Choose secondary colors.
Tuesday, July 8, 2008
The current set of security restrictions on hand luggage show no signs of going away and, for those of us who must fly commercial, the problem of finding attractive but checked baggage capable luggage isn't going away either.
Now granted, one can purchase perfectly acceptable ballistic nylon luggage from companies like Tumi. The only problem with Tumi is that they've been so successful that after some flights every bag on the carousel is black ballistic nylon, and there are men who like to show a bit more originality if only to improve the liklihood of arriving home with their own clothes.
Fortunately, tucked into a storefront in London's Burlington Arcade is a company called Globe-Trotter Luggage. Globe-Trotter has been making wood framed cases with a proprietary resin product called Vulcan Fibre since the nineteenth century. They're used by well-dressed men like Prince Phillip, Duke of Edinburgh, but it's visibility that we're primarily looking for today. And indeed, Globe-Trotter cases are available in just about any imaginable color.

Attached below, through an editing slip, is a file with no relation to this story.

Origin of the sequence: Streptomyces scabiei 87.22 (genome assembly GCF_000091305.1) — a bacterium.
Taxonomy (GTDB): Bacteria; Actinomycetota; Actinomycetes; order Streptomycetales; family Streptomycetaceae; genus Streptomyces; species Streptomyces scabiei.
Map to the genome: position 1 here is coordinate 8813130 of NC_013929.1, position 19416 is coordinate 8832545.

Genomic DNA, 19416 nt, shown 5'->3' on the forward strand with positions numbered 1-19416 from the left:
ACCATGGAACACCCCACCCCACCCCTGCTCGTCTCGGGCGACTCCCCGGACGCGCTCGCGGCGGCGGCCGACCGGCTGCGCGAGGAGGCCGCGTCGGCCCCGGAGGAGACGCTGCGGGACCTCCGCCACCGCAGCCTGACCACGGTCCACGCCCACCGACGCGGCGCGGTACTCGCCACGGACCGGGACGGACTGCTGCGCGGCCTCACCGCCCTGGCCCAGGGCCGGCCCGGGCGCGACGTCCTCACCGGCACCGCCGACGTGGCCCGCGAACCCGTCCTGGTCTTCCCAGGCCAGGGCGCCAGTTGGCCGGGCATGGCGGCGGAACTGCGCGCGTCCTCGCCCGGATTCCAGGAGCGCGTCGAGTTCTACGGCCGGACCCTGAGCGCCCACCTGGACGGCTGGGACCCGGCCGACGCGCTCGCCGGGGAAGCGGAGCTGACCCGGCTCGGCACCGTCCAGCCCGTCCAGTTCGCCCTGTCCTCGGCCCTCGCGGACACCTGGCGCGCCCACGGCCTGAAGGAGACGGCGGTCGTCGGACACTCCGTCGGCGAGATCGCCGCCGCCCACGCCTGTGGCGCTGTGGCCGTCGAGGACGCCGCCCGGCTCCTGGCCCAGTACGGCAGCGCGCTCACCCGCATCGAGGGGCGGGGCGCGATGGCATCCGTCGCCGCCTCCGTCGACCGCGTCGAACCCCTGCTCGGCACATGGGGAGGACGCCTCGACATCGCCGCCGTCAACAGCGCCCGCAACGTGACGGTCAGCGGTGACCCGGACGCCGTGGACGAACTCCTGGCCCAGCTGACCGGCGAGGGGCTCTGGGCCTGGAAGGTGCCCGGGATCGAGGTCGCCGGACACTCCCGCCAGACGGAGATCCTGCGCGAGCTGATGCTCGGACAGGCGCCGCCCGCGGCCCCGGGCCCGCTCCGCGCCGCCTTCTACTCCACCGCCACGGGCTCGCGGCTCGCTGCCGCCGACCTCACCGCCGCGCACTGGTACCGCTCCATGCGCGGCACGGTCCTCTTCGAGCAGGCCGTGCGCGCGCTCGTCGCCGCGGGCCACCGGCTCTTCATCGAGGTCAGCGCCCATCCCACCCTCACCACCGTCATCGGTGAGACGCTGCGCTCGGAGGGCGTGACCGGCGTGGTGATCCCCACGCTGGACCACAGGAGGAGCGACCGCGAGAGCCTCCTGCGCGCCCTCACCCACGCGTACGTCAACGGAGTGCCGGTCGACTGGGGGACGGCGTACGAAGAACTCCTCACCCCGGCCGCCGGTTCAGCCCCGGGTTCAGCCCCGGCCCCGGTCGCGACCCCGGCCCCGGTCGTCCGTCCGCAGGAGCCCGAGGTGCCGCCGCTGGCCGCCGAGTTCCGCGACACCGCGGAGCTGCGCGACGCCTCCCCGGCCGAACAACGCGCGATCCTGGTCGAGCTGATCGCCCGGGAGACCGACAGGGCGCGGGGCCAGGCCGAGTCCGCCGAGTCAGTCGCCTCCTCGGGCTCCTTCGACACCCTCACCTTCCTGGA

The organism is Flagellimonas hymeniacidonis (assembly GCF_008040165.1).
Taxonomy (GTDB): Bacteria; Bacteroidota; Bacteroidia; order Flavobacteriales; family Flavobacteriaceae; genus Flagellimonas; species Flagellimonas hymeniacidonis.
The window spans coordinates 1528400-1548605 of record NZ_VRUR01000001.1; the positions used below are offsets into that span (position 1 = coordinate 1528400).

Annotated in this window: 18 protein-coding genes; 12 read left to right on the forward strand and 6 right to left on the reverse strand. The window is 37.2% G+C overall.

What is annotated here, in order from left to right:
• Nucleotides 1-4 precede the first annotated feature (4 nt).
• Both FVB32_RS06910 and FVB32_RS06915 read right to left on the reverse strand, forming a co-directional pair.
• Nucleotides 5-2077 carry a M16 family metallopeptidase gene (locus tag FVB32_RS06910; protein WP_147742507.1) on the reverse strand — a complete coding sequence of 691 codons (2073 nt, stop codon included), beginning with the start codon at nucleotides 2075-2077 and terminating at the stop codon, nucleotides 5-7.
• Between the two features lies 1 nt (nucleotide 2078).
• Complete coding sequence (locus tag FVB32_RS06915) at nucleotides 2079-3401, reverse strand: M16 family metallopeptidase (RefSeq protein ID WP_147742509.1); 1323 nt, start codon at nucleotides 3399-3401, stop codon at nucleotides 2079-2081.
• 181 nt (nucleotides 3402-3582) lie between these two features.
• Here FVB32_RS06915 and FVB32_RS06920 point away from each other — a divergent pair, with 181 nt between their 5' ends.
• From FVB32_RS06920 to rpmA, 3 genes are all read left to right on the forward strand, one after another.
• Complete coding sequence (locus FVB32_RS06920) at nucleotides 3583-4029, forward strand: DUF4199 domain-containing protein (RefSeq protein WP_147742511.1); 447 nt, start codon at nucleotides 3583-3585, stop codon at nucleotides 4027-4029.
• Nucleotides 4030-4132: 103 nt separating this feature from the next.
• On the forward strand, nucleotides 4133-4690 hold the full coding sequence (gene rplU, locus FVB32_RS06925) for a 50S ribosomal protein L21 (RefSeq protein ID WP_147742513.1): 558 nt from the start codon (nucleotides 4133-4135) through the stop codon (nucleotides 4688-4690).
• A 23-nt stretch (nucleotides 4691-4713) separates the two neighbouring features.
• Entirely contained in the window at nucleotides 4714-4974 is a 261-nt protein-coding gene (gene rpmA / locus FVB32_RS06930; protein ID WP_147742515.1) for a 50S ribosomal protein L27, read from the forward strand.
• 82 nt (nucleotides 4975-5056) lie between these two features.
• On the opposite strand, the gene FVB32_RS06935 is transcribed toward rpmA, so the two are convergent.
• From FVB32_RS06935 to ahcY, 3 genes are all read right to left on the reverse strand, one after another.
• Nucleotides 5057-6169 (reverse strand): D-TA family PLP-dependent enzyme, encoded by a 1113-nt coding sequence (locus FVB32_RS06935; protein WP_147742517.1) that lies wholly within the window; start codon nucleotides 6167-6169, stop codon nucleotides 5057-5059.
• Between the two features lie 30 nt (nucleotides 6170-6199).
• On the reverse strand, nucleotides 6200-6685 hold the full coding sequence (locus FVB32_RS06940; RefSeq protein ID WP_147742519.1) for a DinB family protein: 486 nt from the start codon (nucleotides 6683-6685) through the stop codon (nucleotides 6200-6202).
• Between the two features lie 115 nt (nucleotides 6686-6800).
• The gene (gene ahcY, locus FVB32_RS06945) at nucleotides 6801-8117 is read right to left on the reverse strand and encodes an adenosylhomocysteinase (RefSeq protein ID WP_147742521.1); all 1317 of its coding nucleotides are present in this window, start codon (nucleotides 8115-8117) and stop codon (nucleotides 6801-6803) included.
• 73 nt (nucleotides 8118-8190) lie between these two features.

In addition to standing out on the carousel, Globe-Trotter cases are dent resistant and easy to clean. Airport dirt wipes off with a damp cloth. Just try that with leather luggage.
I also appreciate how comparing Globe-Trotter to Vuitton makes the prices seem relatively affordable. They're not of course. A three or four piece set will set a man back five figures in depreciated dollars at Nieman Marcus, which carries the line in the United States. The price is another reason they won't be too common on baggage carousels. And that's the point.